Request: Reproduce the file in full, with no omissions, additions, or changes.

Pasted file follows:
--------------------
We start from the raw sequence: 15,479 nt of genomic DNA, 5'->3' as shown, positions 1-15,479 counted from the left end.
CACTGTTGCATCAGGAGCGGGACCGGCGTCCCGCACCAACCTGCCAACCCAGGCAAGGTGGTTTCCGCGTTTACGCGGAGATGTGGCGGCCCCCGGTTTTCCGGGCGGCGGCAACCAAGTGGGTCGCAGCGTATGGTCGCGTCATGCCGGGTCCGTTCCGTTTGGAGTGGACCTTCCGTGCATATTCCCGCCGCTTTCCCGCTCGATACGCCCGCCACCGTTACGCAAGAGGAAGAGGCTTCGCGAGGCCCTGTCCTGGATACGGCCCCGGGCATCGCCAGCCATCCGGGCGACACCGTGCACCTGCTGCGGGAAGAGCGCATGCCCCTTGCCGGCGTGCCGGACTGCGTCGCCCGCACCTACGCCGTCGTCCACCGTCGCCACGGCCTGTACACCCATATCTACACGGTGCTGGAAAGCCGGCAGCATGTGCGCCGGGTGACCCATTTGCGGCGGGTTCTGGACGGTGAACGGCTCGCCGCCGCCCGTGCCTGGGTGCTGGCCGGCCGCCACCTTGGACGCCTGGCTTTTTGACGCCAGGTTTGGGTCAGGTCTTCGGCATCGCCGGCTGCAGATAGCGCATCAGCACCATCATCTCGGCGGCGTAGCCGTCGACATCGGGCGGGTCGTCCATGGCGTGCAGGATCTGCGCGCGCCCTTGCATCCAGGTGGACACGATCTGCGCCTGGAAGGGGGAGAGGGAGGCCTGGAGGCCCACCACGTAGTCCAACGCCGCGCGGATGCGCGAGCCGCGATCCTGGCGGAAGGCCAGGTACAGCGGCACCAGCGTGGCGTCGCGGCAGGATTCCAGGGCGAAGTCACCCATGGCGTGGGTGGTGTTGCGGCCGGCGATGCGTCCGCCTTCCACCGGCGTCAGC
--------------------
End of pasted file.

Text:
We start from the raw sequence: 15,479 nt of genomic DNA, 5'->3' as shown, positions 1-15,479 counted from the left end.
CACTGTTGCATCAGGAGCGGGACCGGCGTCCCGCACCAACCTGCCAACCCAGGCAAGGTGGTTTCCGCGTTTACGCGGAGATGTGGCGGCCCCCGGTTTTCCGGGCGGCGGCAACCAAGTGGGTCGCAGCGTATGGTCGCGTCATGCCGGGTCCGTTCCGTTTGGAGTGGACCTTCCGTGCATATTCCCGCCGCTTTCCCGCTCGATACGCCCGCCACCGTTACGCAAGAGGAAGAGGCTTCGCGAGGCCCTGTCCTGGATACGGCCCCGGGCATCGCCAGCCATCCGGGCGACACCGTGCACCTGCTGCGGGAAGAGCGCATGCCCCTTGCCGGCGTGCCGGACTGCGTCGCCCGCACCTACGCCGTCGTCCACCGTCGCCACGGCCTGTACACCCATATCTACACGGTGCTGGAAAGCCGGCAGCATGTGCGCCGGGTGACCCATTTGCGGCGGGTTCTGGACGGTGAACGGCTCGCCGCCGCCCGTGCCTGGGTGCTGGCCGGCCGCCACCTTGGACGCCTGGCTTTTTGACGCCAGGTTTGGGTCAGGTCTTCGGCATCGCCGGCTGCAGATAGCGCATCAGCACCATCATCTCGGCGGCGTAGCCGTCGACATCGGGCGGGTCGTCCATGGCGTGCAGGATCTGCGCGCGCCCTTGCATCCAGGTGGACACGATCTGCGCCTGGAAGGGGGAGAGGGAGGCCTGGAGGCCCACCACGTAGTCCAACGCCGCGCGGATGCGCGAGCCGCGATCCTGGCGGAAGGCCAGGTACAGCGGCACCAGCGTGGCGTCGCGGCAGGATTCCAGGGCGAAGTCACCCATGGCGTGGGTGGTGTTGCGGCCGGCGATGCGTCCGCCTTCCACCGGCGTCAGC